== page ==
Why it can be a struggle to practice meditation regularly — and tips for overcoming the obstacles

You’ve probably heard about the many benefits of meditation, which drives many people to set the intention to meditate. But intending and doing are two different things.

Meditation is almost always a struggle when you’re first developing your practice.

So if you’re struggling to meditate, know that you’re not alone.

And you might be able to relate to the following reasons why it can be a struggle to practice meditation regularly.

By Trevor McDonald

 

  • Save

Meditation can feel like a struggle, but — that’s the point. Meditation helps us deal with the struggle. The obstacles are practice.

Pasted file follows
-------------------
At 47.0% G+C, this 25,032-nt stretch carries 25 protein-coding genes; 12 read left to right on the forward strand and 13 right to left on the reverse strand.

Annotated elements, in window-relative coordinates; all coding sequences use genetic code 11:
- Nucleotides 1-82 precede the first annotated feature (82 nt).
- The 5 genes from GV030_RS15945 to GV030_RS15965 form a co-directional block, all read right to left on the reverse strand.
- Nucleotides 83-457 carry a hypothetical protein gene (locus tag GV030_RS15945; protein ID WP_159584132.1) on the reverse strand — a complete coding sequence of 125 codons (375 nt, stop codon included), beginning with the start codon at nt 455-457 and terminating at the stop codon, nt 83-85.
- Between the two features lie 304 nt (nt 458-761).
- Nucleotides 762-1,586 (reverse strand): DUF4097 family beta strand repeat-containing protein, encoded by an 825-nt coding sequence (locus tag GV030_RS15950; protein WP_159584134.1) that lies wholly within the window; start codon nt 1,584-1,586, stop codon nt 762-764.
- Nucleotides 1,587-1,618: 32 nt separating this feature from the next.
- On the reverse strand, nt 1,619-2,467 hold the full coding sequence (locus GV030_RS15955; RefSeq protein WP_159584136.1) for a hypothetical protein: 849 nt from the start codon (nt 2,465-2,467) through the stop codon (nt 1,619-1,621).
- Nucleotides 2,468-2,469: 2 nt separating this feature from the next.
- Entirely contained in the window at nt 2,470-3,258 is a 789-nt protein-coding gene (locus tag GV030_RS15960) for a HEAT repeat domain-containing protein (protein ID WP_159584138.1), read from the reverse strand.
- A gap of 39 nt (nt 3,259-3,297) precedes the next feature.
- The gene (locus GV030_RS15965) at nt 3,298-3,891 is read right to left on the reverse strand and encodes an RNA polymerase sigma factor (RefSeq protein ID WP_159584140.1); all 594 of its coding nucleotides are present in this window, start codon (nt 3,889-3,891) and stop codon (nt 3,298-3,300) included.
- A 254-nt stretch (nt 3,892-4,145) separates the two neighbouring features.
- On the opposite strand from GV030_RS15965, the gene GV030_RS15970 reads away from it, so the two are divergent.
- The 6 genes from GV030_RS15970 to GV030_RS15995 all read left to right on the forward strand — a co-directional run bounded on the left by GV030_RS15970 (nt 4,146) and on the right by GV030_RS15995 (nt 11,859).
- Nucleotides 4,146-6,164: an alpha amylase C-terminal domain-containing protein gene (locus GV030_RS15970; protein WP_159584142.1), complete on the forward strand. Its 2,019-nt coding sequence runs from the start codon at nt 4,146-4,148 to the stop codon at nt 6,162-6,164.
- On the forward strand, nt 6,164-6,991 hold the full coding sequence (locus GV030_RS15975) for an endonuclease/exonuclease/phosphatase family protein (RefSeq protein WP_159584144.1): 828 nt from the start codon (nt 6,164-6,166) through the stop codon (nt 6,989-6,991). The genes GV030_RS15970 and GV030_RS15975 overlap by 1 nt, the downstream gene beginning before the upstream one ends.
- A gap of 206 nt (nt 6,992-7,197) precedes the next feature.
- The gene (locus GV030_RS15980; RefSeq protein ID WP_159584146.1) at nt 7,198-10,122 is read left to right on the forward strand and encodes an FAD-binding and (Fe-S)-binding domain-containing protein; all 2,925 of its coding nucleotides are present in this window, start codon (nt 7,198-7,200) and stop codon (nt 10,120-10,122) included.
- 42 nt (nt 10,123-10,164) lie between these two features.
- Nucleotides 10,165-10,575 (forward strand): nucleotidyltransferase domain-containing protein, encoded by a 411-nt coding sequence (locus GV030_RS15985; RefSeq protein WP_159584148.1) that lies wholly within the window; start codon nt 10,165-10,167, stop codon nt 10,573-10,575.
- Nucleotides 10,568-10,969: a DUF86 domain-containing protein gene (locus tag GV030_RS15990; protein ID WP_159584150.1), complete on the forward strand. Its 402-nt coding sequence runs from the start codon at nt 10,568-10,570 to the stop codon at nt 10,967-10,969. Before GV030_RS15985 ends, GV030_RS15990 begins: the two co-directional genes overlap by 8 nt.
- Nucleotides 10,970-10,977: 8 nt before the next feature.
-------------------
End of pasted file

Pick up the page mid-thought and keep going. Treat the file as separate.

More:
It feels unnatural

Unless you grew up practicing meditation, you’re probably not used to quieting your mind. Instead, we become accustomed to following thought after thought – from the time we wake up until the time we shut our eyes at night.
And when you meditate, it can feel unnatural to prevent yourself from doing this. You think about one thing, and then another related thought comes up. And then another. And then another. Before you know it, you’re in deep thought, and it seems like meditation is impossible. Fortunately, that’s not true. And what you’re feeling is actually part of the process.

Later in this post, we’re going to cover a few things you’ll need to know to make it through this early phase, so be sure to read to the end.

  • Save

 

 

You struggle to find time

If you’re like most people, one of the biggest obstacles standing in the way of meditation is time. But you should understand that, in most cases, this is an illusion.